You have just accepted an Offer to Purchase and your estate agent asks who your conveyance; the person you wish to appoint to attend to the transfer of your property to the buyer.
Unless you have previous experience of buying or selling immovable property, you may wonder who or what a conveyancer is.
Conveyancers are qualified attorneys who have passed an additional examination which entitles them to deal with the preparation and registration of deeds and documents that are registerable in a Deeds Office.
A person may not be enrolled to practise as a conveyancer unless he or she has been admitted to practise as an attorney. A copy of the Court Order admitting a conveyancer is served on the Registrar of Deeds within whose jurisdiction the conveyancer practises after he or she has been admitted by the High Court of South Africa. The Registrar of Deeds maintains a register of admitted conveyancers.
The Deeds Registries Act provides that certain documents may only be prepared by a conveyancer who will sign a "preparation certificate" on the relevant document.
Conveyancer assumes responsibility
The effect of signing such certificate is that the conveyancer assumes responsibility for the correctness of the information contained in that document, including:
- Being responsible for having established that persons acting on behalf of companies, close corporations or trusts have been authorised to act on behalf of such organisations; and
- Such organisations do in fact have the capacity to enter into the specific transaction.
With immovable property forming such an important component of the South African economy, conveyancers are ideally placed to provide expert advice on all matters relating to the transfers of:
- Residential, commercial and industrial properties, sectional titles, group housing;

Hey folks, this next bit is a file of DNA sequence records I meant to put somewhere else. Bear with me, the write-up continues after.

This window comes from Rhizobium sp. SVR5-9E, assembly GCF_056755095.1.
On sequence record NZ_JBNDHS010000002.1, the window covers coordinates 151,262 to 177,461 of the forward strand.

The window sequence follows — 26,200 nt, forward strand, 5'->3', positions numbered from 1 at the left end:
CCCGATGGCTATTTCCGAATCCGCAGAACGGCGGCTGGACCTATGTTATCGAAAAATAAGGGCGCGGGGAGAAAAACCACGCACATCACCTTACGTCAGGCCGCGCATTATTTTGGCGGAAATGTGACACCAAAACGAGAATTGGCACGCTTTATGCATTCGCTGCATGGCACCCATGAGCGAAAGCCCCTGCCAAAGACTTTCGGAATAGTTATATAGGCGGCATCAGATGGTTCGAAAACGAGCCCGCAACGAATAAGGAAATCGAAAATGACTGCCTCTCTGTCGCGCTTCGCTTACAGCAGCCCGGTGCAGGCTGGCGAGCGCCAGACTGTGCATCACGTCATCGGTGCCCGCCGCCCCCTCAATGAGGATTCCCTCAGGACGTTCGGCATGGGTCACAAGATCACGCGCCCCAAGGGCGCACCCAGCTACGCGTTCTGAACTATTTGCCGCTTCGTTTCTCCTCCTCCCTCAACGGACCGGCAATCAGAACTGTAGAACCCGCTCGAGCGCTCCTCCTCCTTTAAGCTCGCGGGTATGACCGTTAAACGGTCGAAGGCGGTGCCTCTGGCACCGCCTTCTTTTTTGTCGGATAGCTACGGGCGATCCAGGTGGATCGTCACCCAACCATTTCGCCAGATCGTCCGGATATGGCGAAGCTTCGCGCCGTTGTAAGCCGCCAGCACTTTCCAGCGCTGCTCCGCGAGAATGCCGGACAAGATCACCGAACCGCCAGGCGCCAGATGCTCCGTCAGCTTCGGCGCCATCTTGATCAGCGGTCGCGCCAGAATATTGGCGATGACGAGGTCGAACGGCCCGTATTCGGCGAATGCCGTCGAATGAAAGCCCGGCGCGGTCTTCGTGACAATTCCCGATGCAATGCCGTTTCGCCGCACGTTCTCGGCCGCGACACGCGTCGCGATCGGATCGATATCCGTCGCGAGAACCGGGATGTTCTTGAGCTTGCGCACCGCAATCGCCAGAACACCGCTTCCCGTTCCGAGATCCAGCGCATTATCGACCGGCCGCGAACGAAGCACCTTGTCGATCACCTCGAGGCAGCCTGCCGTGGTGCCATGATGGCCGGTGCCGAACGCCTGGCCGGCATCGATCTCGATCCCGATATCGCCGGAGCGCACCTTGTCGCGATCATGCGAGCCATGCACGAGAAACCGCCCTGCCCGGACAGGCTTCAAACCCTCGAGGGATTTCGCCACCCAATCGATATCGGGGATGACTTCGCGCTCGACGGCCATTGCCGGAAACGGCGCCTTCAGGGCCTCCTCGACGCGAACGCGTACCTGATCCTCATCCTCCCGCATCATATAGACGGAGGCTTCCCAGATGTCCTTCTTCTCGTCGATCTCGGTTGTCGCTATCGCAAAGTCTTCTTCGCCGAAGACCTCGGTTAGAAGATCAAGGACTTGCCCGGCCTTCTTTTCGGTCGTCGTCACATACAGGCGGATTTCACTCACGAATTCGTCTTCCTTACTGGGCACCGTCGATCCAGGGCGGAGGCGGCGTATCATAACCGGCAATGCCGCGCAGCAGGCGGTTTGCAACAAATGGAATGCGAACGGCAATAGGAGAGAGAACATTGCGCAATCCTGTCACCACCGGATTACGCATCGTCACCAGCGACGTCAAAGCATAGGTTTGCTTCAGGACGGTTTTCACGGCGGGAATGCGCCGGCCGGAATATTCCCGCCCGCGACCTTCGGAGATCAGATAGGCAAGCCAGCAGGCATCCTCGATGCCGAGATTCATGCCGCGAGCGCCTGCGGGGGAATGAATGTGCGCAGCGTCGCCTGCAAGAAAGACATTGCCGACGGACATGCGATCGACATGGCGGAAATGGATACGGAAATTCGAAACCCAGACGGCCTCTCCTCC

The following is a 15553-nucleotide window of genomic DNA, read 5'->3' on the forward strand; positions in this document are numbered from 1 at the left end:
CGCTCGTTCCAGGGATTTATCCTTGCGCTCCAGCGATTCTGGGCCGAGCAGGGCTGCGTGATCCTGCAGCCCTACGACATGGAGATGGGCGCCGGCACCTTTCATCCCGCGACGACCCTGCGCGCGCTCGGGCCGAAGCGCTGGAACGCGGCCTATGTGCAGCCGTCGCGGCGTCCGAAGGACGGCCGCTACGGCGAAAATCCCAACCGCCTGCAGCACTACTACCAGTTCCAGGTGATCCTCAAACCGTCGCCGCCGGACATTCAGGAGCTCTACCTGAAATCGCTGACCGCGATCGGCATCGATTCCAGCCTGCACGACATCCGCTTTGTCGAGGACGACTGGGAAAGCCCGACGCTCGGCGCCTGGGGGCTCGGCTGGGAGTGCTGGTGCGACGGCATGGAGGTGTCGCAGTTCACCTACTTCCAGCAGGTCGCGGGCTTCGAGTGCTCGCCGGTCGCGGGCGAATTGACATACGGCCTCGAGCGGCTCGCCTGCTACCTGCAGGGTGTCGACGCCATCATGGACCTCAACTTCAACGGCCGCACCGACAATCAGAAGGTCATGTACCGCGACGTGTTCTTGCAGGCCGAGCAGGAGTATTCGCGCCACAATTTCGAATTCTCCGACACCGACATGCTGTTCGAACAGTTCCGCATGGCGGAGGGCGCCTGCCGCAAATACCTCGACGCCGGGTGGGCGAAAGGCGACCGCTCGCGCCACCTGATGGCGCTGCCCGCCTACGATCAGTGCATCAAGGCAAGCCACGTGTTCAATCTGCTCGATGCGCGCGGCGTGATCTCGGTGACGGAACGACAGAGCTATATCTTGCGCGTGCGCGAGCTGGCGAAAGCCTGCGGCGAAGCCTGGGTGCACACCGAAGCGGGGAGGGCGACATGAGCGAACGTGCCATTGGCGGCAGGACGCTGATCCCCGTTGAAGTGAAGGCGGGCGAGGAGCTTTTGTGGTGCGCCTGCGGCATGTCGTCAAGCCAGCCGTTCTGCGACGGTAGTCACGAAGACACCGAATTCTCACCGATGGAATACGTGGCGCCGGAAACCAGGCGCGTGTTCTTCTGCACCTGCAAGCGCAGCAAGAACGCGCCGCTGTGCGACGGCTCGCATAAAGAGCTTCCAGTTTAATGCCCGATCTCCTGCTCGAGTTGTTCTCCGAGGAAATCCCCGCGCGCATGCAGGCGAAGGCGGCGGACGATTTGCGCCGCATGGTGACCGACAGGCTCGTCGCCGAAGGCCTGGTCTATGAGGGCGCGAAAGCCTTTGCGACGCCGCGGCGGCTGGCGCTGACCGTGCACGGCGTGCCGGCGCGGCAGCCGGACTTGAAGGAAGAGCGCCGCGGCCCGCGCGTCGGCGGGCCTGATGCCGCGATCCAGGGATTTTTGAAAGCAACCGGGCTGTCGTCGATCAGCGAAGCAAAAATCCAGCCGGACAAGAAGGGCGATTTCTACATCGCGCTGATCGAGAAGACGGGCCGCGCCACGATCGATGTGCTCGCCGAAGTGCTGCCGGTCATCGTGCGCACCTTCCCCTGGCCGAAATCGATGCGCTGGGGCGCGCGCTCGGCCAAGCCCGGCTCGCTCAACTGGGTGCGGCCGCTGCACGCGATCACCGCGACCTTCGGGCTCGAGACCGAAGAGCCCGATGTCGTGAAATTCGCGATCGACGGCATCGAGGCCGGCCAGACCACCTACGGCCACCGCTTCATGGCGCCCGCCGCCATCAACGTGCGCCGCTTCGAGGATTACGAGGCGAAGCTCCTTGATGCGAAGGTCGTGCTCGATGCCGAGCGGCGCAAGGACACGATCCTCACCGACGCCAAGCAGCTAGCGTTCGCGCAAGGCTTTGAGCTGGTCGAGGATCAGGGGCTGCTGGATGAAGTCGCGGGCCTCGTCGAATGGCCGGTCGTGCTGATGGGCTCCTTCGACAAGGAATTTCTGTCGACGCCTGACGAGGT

- Golf estates;
- Notarial and sectional mortgage bonds; and
Clearly, therefore, a conveyancer must be familiar with a vast array of property-related legislation in order to provide clients with accurate and valuable advice.
A conveyancer's day is spent preparing and checking documents, consulting and advising clients, managing the registration process of transactions and dealing with finances. This includes obtaining rates clearance certificates from local authorities and transfer duty receipts or exemption certificates from the South African Revenue Service.
Attention to detail of paramount importance
The conveyancer attending to the transfer of a property is also responsible for liaising with the linked conveyancers attending to the cancellation of the seller's mortgage bond and registration of the buyer's bond and arranging for the batch of deeds to be lodged simultaneously for examination at the Deeds Office.
The nature of a conveyancers work is such that accuracy and attention to detail is of paramount importance. The smallest of errors, such as a typing error in a person's identity number, can lead to delays which inevitably cause loss to some or all of the parties to a transaction. A competent conveyancer will thus verify all information required for purposes of the transaction and check all documentation carefully.
Most conveyancers based at the location of the ten Deeds Offices throughout South Africa also visit their respective Deeds Offices each morning to register those transactions which have passed the examination process and are in order for registration.
A conveyancer from each firm of attorneys attends the registration room at the Deeds Office and liaises with conveyancers with whom he/she is linked in a particular transaction.
A straightforward sale
Consider, for example, a straightforward sale and transfer of a house where the seller has a mortgage bond which must be cancelled and the buyer is registering a mortgage bond to secure the loan granted to him/her by his/her bank. In this case, the conveyancer attending to the transfer of the house will collect the signed deeds from the cancellation bond conveyancer and hand the batch to the bond conveyancer who will then hand over the signed deeds to the Registrar of Deeds.
As soon as the relevant deeds have been signed by the Registrar of Deeds, the seller?s bond is cancelled and ownership of the immovable property passes to the buyer, whose mortgage bond is registered in favour of his bank. Once this has taken place it can only be undone by an Order of The High Court.
The transferring conveyancer then deals with the finances of the transaction. Thus, he/she pays the estate agent, the beetle and electrical inspectors and accounts to the seller for the net proceeds of the sale. If any funds have been invested for the buyer, the conveyancer will account to him/her for interest accrued on such funds.
While members of the public may consider a conveyancer's work to be largely routine, every transaction is different and, with regular amendments to legislation affecting immovable property, a conveyancer?s working day is mostly varied, interesting and challenging.